Notes: I found two different species of Pluteus the other day, one had a darker pileus, the other a lighter colored one. They both fruited at the same time and both were in shady areas with no sun, this observation is going to be the first collection with the darker pilei, and are larger in size.
Note the fibrils on the pileus, abundant on this species, also note the darker color of the cap.
I thought this was Pluteus cervinus, which I have collected many times, but the size and color are not the same as all the collections I have made of P. cervinus. I have always seen P. cervinus with a brownish colored cap, these appeared to have more of a bluish tint to the cap. I could just be looking into things to hard, but I have hunted this area almost everyday for more than ten years and am familiar with the species that grow here. I have seen young P. cervinus with dark colored caps but not at this age.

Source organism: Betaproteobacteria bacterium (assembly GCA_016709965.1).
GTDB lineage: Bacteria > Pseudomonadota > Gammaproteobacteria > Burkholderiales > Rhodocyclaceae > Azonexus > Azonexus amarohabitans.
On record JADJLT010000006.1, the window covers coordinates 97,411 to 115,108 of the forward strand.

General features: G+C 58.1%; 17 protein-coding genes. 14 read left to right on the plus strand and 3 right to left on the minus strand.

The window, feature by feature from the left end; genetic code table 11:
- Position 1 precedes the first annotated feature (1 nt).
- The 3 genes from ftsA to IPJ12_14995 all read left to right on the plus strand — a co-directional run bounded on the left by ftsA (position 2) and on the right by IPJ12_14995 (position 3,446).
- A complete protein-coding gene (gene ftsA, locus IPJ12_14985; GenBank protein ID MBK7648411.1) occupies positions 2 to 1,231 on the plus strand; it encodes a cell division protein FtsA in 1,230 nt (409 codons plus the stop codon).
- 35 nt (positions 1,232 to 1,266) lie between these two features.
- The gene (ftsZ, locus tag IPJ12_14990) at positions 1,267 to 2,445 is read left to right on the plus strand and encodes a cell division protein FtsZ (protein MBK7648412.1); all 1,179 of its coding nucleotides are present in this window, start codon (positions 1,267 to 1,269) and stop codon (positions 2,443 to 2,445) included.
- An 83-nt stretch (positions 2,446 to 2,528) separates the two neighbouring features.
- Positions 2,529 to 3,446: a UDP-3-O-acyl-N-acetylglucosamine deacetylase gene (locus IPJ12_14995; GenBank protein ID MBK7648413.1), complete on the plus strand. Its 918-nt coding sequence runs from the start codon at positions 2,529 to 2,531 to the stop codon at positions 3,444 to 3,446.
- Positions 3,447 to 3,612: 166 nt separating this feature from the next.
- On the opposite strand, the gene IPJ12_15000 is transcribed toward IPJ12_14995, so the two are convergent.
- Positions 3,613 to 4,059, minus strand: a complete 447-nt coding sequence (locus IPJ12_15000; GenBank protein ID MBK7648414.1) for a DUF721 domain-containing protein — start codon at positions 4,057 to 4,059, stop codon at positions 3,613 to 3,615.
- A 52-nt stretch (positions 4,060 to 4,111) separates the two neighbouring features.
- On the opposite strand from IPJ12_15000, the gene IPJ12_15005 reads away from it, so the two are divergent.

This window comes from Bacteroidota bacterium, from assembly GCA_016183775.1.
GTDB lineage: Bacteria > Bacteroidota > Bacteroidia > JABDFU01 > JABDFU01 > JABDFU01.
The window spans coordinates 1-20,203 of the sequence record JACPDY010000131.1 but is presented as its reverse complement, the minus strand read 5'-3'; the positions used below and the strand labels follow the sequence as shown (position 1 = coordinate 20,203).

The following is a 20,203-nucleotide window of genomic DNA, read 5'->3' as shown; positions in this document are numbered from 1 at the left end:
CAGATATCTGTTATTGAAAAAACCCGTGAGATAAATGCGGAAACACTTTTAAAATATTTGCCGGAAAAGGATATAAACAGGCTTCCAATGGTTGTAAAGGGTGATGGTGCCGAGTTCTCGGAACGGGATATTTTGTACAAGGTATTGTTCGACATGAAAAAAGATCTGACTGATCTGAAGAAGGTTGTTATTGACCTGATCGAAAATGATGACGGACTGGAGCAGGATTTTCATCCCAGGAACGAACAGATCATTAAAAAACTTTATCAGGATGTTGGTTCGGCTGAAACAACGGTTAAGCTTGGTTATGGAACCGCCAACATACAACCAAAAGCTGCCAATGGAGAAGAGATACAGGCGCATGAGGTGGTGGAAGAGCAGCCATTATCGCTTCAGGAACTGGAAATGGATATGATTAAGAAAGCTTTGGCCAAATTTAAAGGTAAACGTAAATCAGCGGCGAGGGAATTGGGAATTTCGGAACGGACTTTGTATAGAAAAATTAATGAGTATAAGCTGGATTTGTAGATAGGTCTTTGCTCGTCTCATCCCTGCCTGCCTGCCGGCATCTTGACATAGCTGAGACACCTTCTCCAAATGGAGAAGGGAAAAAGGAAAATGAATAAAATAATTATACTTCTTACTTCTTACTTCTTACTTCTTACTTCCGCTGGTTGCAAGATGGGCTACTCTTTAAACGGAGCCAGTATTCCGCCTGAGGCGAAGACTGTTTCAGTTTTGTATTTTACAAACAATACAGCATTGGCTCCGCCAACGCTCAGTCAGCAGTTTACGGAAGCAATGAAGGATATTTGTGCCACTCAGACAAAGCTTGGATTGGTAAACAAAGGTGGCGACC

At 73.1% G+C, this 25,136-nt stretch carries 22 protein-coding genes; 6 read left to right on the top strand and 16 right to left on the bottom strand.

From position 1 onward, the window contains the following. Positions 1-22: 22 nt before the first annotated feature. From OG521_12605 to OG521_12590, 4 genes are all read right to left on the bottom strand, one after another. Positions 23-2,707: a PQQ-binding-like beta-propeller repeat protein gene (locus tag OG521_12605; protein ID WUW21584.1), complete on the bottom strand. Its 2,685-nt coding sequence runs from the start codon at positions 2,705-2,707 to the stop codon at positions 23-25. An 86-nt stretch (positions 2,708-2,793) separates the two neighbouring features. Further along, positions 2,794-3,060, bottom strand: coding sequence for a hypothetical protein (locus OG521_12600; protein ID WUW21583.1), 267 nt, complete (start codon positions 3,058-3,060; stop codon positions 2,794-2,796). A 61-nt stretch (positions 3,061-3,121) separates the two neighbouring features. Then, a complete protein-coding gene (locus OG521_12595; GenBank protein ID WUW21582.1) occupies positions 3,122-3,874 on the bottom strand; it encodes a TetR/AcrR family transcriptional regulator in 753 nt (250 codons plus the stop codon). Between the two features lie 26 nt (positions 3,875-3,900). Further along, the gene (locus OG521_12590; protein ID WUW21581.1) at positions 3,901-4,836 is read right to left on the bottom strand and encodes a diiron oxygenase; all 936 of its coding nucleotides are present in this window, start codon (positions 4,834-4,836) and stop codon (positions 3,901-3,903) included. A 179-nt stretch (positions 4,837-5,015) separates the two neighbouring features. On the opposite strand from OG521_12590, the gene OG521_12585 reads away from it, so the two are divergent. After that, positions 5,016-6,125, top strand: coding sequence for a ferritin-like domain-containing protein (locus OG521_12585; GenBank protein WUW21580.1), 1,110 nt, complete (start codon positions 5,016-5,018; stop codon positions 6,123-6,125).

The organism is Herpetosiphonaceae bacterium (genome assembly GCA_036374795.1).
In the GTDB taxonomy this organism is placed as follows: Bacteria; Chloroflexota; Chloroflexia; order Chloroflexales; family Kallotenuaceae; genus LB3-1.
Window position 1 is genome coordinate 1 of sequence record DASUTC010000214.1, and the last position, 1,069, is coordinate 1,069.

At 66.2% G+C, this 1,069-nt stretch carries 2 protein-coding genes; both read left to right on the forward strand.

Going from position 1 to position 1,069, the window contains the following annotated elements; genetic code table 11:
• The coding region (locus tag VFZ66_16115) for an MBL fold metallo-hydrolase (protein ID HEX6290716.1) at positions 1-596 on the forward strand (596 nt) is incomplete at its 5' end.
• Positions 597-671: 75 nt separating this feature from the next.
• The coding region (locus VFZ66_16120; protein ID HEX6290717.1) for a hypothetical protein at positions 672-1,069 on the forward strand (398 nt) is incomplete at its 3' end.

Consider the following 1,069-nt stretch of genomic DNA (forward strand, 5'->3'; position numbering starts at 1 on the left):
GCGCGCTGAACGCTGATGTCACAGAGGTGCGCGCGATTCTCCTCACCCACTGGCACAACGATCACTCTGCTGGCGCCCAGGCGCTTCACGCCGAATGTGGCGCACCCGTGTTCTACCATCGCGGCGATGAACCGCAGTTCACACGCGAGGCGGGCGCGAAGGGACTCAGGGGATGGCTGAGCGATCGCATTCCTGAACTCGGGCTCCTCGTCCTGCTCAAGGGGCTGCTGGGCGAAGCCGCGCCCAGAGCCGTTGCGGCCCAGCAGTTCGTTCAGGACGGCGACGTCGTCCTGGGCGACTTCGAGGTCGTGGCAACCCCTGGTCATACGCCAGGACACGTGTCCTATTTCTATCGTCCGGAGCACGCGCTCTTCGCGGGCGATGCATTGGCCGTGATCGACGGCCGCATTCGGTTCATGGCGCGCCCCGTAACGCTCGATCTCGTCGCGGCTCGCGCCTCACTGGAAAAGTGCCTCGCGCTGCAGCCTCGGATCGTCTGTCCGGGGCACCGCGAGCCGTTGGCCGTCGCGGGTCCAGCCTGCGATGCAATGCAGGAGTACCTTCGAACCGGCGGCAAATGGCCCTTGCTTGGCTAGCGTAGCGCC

God Bless, Weiliiiiiii.
[admin – Sat Aug 14 01:58:11 +0000 2010]: Changed location name from ‘Bartow County (Red Top Mountain), Georgia’ to ‘Red Top Mountain, Bartow Co., Georgia, USA’
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These two were from the same stump.
I would try to cultivate this one when you figure out what it is…being it is so large and thick compared to regular Pluteus cervinus,
Pluteus magnus supposed to have dark cap, also thicker and more wrinkled.
(1)Are these four pictures of the exact same specimen (they are slight different color)
(2) what kind of wood was it growing on? (if conifer then it is probably Pluteus pouzarianus)
I think this is what I have been calling Pluteus magnus but if you have a microscope you can look for horned cystidia which would point to P. cervinus.see http://mushroomobserver.org/name/show_name_description/39?q=RDg
Created: 2010-05-09 15:54:19 CDT (-0400)
Last modified: 2010-09-18 15:55:31 CDT (-0400)
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